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With just a few days to before its term come to an end, US President Donald Trump’s administration has once again amended its H-1B visa regime to give priority to higher wages and skills instead of the prevailing lottery system for selection of candidates looking to work in the country.

The new rules are the administration’s second attempt at an effort it says is designed to protect American workers from cheaper, foreign labor. The council, which represents major companies including Apple, Google and Facebook, had argued that by significantly increasing required minimum pay, the first proposal would have gutted the H-1B program and proved disastrous for the economy and post-pandemic recovery. On Dec. 1, a judge in U.S. District Court in Oakland shot down the rule, saying the government had not shown good cause for imposing it without notice or opportunities for public comment.

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The new rule also increases mandated pay for H-1B workers but at slightly lower rates. Workers on the visa at the lowest wage level must receive at least the 35th percentile of the prevailing wage for their job type and location, compared to the 45th percentile in the previous rule. Workers at the highest wage level must receive the 90th percentile, compared to the 95th percentile.

The new rules will be effective 60 days after publication in the federal register, making it likely that they will cover H-1B applicants for the new fiscal year starting April 1.

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According to the amended rules released by the Department of Homeland Security (DHS), US Citizenship and Immigration Services (USCIS) will first select registrations where the “proffered wage equals or exceeds” the prevailing level in that area of employment.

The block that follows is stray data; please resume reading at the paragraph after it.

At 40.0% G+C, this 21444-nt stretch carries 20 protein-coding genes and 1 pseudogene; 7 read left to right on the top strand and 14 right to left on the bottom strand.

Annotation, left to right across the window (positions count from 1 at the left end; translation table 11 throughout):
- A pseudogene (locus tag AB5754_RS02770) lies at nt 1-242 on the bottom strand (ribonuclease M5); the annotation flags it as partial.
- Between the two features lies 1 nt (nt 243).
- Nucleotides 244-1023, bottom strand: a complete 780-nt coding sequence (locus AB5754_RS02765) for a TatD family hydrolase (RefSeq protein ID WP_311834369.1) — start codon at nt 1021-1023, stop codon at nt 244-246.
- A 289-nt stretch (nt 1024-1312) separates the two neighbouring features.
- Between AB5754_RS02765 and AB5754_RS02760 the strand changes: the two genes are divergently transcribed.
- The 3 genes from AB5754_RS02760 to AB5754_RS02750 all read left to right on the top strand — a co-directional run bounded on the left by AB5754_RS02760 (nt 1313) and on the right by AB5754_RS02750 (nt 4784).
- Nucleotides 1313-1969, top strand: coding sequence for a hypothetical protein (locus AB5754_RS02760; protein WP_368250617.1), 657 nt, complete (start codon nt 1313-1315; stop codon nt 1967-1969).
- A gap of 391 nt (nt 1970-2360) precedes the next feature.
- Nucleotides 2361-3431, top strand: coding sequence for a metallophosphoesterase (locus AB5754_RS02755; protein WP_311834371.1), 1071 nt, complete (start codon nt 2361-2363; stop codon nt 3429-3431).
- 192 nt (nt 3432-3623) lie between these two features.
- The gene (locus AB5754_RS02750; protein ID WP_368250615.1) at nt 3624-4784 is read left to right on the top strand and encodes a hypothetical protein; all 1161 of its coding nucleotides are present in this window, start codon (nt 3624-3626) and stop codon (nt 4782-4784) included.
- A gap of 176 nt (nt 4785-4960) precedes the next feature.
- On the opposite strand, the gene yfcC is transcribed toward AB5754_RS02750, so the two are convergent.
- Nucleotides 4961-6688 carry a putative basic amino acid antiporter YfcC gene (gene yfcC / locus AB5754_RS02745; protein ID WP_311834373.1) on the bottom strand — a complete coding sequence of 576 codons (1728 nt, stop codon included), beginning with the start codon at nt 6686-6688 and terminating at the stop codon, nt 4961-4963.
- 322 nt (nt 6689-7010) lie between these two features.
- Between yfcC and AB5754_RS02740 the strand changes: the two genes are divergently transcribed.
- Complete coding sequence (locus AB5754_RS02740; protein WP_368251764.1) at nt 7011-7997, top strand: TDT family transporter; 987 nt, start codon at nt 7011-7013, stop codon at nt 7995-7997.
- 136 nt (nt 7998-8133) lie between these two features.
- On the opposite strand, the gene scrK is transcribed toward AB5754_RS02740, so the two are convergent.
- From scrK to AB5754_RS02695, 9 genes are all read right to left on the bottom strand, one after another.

“The proffered wage is the wage that the employer intends to pay the beneficiary. The wage level ranking will occur first for the regular cap selection and then for the advanced degree exemption,” the DHS said.

Every year, the US administration issues 85,000 H-1B work permits. Of these, 65,000 are for people with specialty occupations, while the rest are reserved for foreign workers who have earned a Master’s or a higher university degree in the US.

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Until now, the selection of H-1B work visas was done by a randomised lottery system, which did not take into account factors such as wage, experience or any other requirements and demands. Since the number of applications from Indian companies as well as individuals is much higher than any other nationality, a lion’s share of these work visas is cornered by Indians.

The move could impact US tech companies looking to hire from the pool of H-1B visa workers as they are skilled and available for lower salaries. Indian companies are also likely to be hit and may have to shell out more salary for on-site workers.